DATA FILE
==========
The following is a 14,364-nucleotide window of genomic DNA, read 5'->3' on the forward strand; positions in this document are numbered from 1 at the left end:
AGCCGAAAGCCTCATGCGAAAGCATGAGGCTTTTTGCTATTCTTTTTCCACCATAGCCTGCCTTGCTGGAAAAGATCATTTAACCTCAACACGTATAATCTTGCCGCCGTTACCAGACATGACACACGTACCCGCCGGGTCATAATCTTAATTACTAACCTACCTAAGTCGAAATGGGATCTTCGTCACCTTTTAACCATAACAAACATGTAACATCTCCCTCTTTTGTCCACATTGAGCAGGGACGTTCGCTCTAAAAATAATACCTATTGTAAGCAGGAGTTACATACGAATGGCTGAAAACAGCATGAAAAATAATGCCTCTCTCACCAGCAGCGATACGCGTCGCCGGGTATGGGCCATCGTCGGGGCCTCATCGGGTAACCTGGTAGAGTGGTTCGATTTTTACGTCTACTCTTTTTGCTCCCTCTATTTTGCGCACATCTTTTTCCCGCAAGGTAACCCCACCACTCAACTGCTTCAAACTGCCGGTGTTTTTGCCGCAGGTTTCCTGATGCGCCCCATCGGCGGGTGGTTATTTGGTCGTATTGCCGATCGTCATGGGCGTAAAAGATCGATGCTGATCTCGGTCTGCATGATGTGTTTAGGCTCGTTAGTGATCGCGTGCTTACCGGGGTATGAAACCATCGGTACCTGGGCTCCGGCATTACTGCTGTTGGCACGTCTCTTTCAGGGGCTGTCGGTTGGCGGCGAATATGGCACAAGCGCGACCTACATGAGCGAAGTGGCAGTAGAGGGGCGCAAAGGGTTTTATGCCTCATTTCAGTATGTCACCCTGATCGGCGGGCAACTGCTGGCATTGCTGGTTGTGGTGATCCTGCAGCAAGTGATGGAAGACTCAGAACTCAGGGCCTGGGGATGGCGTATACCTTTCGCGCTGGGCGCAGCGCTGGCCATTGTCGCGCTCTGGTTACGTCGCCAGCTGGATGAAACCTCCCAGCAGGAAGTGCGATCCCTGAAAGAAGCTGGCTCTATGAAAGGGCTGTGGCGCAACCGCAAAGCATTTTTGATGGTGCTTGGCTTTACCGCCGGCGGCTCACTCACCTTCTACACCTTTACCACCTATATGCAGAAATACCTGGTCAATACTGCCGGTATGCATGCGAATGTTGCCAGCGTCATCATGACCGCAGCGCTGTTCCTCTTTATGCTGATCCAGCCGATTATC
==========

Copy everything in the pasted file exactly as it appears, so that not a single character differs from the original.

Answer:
The following is a 14,364-nucleotide window of genomic DNA, read 5'->3' on the forward strand; positions in this document are numbered from 1 at the left end:
AGCCGAAAGCCTCATGCGAAAGCATGAGGCTTTTTGCTATTCTTTTTCCACCATAGCCTGCCTTGCTGGAAAAGATCATTTAACCTCAACACGTATAATCTTGCCGCCGTTACCAGACATGACACACGTACCCGCCGGGTCATAATCTTAATTACTAACCTACCTAAGTCGAAATGGGATCTTCGTCACCTTTTAACCATAACAAACATGTAACATCTCCCTCTTTTGTCCACATTGAGCAGGGACGTTCGCTCTAAAAATAATACCTATTGTAAGCAGGAGTTACATACGAATGGCTGAAAACAGCATGAAAAATAATGCCTCTCTCACCAGCAGCGATACGCGTCGCCGGGTATGGGCCATCGTCGGGGCCTCATCGGGTAACCTGGTAGAGTGGTTCGATTTTTACGTCTACTCTTTTTGCTCCCTCTATTTTGCGCACATCTTTTTCCCGCAAGGTAACCCCACCACTCAACTGCTTCAAACTGCCGGTGTTTTTGCCGCAGGTTTCCTGATGCGCCCCATCGGCGGGTGGTTATTTGGTCGTATTGCCGATCGTCATGGGCGTAAAAGATCGATGCTGATCTCGGTCTGCATGATGTGTTTAGGCTCGTTAGTGATCGCGTGCTTACCGGGGTATGAAACCATCGGTACCTGGGCTCCGGCATTACTGCTGTTGGCACGTCTCTTTCAGGGGCTGTCGGTTGGCGGCGAATATGGCACAAGCGCGACCTACATGAGCGAAGTGGCAGTAGAGGGGCGCAAAGGGTTTTATGCCTCATTTCAGTATGTCACCCTGATCGGCGGGCAACTGCTGGCATTGCTGGTTGTGGTGATCCTGCAGCAAGTGATGGAAGACTCAGAACTCAGGGCCTGGGGATGGCGTATACCTTTCGCGCTGGGCGCAGCGCTGGCCATTGTCGCGCTCTGGTTACGTCGCCAGCTGGATGAAACCTCCCAGCAGGAAGTGCGATCCCTGAAAGAAGCTGGCTCTATGAAAGGGCTGTGGCGCAACCGCAAAGCATTTTTGATGGTGCTTGGCTTTACCGCCGGCGGCTCACTCACCTTCTACACCTTTACCACCTATATGCAGAAATACCTGGTCAATACTGCCGGTATGCATGCGAATGTTGCCAGCGTCATCATGACCGCAGCGCTGTTCCTCTTTATGCTGATCCAGCCGATTATC